The variance is computed as the sum of squared deviations of the
replicates from their mean. This may be rescaled: scale
is an
overall multiplier and rscales
is a vector of
replicatespecific multipliers for the squared deviations. That is,
rscales
should have one entry for each column of repweights
If thereplication weights incorporate the sampling weights
(combined.weights=TRUE
) or for type="other"
these must
be specified, otherwise they can be guessed from the weights.
A finite population correction may be specified for type="other"
,
type="JK1"
and type="JKn"
. fpc
must be a vector
with one entry for each replicate. To specify sampling fractions use
fpctype="fraction"
and to specify the correction directly use
fpctype="correction"
repweights
may be a character string giving a regular expression
for the replicate weight variables. For example, in the
California Health Interview Survey publicuse data, the sampling weights are
"rakedw0"
and the replicate weights are "rakedw1"
to
"rakedw80"
. The regular expression "rakedw[19]"
matches the replicate weight variables (and not the sampling weight
variable).
data
may be a character string giving the name of a table or view
in a relational database that can be accessed through the DBI
interface. For DBI interfaces dbtype
should be the name of the database
driver and dbname
should be the name by which the driver identifies
the specific database (eg file name for SQLite).
The appropriate database interface package must already be loaded (eg
RSQLite
for SQLite). The survey design
object will contain the replicate weights, but actual variables will
be loaded from the database only as needed. Use
close
to close the database connection and
open
to reopen the connection, eg, after
loading a saved object.
The database interface does not attempt to modify the underlying database and so can be used with readonly permissions on the database.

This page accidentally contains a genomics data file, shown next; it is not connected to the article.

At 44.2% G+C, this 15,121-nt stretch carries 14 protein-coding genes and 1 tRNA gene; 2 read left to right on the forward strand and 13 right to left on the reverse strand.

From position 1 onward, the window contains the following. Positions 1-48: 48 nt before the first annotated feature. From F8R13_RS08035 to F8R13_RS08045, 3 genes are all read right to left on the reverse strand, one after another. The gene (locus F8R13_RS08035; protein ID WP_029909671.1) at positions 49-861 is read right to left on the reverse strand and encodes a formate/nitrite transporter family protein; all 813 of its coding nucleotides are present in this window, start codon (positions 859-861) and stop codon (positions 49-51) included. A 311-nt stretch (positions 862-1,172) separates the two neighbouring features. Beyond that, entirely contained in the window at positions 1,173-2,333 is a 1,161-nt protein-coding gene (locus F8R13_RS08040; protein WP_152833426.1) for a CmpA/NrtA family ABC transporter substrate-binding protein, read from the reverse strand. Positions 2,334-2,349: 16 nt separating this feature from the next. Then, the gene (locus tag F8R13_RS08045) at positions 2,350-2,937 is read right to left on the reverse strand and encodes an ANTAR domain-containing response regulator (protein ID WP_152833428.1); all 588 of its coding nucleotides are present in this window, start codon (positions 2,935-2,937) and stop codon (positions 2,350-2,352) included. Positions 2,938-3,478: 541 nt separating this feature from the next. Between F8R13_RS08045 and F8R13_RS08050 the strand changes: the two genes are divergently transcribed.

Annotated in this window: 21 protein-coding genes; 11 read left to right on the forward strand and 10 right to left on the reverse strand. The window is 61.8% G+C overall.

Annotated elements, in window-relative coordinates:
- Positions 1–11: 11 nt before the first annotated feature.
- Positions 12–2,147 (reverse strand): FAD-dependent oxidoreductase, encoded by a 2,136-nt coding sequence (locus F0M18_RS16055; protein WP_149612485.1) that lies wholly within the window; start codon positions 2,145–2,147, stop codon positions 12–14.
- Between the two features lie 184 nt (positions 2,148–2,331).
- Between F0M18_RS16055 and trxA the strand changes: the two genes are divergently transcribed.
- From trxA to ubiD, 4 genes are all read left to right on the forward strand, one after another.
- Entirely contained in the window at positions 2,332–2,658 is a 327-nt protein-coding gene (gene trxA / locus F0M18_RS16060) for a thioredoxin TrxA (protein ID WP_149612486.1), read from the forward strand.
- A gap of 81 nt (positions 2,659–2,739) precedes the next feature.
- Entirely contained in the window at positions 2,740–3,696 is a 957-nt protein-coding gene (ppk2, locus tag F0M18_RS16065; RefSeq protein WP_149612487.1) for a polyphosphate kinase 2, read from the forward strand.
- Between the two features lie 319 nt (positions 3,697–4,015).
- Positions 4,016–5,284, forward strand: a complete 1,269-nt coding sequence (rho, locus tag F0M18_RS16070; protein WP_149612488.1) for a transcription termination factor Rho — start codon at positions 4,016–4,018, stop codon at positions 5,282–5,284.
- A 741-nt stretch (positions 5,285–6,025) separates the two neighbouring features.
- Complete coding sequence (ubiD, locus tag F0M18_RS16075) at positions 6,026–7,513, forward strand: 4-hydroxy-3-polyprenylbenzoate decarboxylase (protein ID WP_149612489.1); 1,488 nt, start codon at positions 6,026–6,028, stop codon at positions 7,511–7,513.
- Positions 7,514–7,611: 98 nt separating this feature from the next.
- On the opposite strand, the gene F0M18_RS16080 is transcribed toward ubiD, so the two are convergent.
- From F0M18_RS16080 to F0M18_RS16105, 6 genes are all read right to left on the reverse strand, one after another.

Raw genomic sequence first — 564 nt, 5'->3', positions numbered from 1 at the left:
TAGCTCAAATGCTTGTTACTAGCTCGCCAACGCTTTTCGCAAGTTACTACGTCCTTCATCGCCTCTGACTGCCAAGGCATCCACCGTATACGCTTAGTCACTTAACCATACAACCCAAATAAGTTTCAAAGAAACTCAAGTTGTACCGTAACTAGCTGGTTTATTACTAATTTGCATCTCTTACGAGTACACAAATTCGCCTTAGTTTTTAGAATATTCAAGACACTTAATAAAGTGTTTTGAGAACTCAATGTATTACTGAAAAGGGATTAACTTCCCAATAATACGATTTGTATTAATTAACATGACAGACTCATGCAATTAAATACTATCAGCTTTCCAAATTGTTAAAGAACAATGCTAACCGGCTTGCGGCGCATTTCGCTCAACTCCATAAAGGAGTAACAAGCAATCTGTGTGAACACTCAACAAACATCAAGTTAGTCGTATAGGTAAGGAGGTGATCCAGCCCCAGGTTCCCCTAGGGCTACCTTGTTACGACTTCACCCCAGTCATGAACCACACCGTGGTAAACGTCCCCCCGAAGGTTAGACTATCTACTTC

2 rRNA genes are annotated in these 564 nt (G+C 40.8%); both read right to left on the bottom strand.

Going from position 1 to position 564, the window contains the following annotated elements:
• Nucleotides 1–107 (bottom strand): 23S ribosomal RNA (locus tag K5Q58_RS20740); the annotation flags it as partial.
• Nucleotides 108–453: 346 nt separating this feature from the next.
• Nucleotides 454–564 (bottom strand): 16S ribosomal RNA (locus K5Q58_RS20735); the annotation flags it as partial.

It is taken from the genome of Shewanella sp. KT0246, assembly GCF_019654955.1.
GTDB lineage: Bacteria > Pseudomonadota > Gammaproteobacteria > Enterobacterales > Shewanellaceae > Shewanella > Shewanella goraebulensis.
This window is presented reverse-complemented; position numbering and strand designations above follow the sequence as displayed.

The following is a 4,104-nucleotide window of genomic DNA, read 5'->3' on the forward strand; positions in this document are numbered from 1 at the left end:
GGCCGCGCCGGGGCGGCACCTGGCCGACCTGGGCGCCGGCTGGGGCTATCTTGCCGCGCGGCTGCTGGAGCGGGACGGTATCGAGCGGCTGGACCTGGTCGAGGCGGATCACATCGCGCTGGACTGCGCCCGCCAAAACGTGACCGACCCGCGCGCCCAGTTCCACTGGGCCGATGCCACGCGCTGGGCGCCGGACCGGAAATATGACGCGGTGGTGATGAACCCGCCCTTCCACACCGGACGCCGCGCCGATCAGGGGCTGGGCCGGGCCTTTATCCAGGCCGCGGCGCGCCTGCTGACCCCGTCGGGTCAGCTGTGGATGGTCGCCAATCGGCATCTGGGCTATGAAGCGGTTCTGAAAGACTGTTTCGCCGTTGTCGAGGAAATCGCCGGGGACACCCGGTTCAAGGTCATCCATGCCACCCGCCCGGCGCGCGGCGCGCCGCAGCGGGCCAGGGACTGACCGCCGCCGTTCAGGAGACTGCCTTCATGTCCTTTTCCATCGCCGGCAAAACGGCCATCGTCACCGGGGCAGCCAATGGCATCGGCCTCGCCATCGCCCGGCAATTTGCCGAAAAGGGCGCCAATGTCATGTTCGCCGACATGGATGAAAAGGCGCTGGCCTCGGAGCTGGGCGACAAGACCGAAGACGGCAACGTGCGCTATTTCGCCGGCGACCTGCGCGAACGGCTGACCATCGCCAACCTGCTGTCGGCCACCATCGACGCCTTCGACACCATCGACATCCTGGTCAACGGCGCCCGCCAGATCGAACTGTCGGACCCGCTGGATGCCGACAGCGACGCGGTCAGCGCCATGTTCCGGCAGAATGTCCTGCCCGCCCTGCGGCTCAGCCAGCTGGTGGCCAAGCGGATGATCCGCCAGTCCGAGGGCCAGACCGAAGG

To generate your own replicate weights either use
as.svrepdesign
on a survey.design
object, or see
brrweights
, bootweights
,
jk1weights
and jknweights
The model.frame
method extracts the observed data.
Object of class svyrep.design
, with methods for print
,
summary
, weights
, image
.
To use replicationweight analyses on a survey specified by
sampling design, use as.svrepdesign
to convert it.
Levy and Lemeshow. "Sampling of Populations". Wiley.
Shao and Tu. "The Jackknife and Bootstrap." Springer.
Yee et al (1999). Bootstrat Variance Estimation for the National Population Health Survey. Proceedings of the ASA Survey Research Methodology Section. https://web.archive.org/web/20151110170959/http://www.amstat.org/sections/SRMS/Proceedings/papers/1999_136.pdf
as.svrepdesign
, svydesign
,
brrweights
, bootweights
1 2 3 4 5 6 7 8 9 10 11 12 13 14 15 16 17 18 19 20 21 22 23 24 25 26 27 28  data(scd)
# use BRR replicate weights from Levy and Lemeshow
repweights<2*cbind(c(1,0,1,0,1,0), c(1,0,0,1,0,1), c(0,1,1,0,0,1),
c(0,1,0,1,1,0))
scdrep<svrepdesign(data=scd, type="BRR", repweights=repweights, combined.weights=FALSE)
svyratio(~alive, ~arrests, scdrep)
## Not run:
## Needs RSQLite
library(RSQLite)
db_rclus1<svrepdesign(weights=~pw, repweights="wt[19]+", type="JK1", scale=(115/757)*14/15,
data="apiclus1rep",dbtype="SQLite", dbname=system.file("api.db",package="survey"), combined=FALSE)
svymean(~api00+api99,db_rclus1)
summary(db_rclus1)
## closing and reopening a connection
close(db_rclus1)
db_rclus1
try(svymean(~api00+api99,db_rclus1))
db_rclus1<open(db_rclus1)
svymean(~api00+api99,db_rclus1)
## End(Not run)